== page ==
I am not so fortunate as “Watch Jobber” in possessing a wife, but am a bachelor, and as far as occupation alone is concerned, I should certainly choose a wife from among female watchmakers, in preference to general servants. I know I should find the assistance of a wife who had learned the business, very valuable; in case of absence from home or illness, I should much prefer to leave my affairs in her care to that of anyone whom I might employ. I should not disregard domestic qualifications, although if she was not well skilled in the art of boiling a potato, or was unsuccessful in the attempt to make a tough beef steak tender, she might obtain the assistance of a general servant who was, as possibly, her time might be more profitably occupied.

I have often had opportunities of noticing the conduct of servants in gentlemen's families (I do not give as a reason the fact of my being a bachelor) and differ from “Watch Jobber’s” opinion of them – few of them know how to manage a working man's home economically, where means and conveniences are limited, after living where everything is provided in abundance, without care or thought on their part.

As to the chances of their making virtuous wives, if “Watch Jobber” will take the trouble to inquire he will find that servants have a larger proportion of illegitimate children than any other class, and in statistics lately published of the cases of infanticide in the various parishes of the metropolis, the returns of those parishes where there is the largest number of servants, such as St. George’s, Hanover-square, are highest in number; while that of Clerkenwell, with its work girls, is actually the lowest, a fact which says much in favour of the class which he so perseveringly condemns.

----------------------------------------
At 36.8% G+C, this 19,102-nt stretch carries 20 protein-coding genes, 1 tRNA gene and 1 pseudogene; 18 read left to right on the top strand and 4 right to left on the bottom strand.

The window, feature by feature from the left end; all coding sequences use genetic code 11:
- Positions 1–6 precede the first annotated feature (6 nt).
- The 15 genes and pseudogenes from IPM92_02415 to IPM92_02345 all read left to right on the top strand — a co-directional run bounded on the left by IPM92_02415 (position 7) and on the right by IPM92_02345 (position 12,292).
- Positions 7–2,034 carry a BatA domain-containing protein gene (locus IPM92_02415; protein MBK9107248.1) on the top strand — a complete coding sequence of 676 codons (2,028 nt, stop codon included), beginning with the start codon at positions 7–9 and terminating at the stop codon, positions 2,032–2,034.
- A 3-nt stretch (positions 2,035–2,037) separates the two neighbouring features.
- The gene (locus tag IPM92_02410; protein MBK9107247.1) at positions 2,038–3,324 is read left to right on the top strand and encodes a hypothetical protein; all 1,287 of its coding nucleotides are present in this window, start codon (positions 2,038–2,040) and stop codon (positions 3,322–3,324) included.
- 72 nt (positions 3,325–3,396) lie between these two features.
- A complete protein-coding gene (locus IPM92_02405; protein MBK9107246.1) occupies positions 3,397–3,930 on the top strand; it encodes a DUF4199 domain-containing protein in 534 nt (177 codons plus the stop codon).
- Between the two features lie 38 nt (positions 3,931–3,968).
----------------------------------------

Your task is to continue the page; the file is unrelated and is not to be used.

I would call “Watch Jobber’s” attention to a report of the midnight meeting movement in the London Mirror of April 16th, and to the speech of Rev. V. Charlesworth, in which he states, “By the report of the society for 1864, 480 young women were received into the various houses, and of that number no less than 425 were of the class of domestic servants. He found they were 55 dress makers, artificial flower makers, and persons of that class. That was a small number, but there were employers who employed from 200 to 500 young girls, and paid them wages utterly inadequate to their maintenance. How could a girl maintain herself comfortably and respectably on 8s, 9s, or 10s. a week?”

How, indeed? And yet they contrast favourably with servants in that report – 423 on the one hand, 55 on the other. Remember the great advantages servants possess over work girls: they are better fed, better paid, better clothed, experience less difficulty in finding employment, have less anxiety, and having less liberty are less exposed to temptation. I am not partial to work-girls, rather the contrary; but give them their due; if they have no favour let them have justice.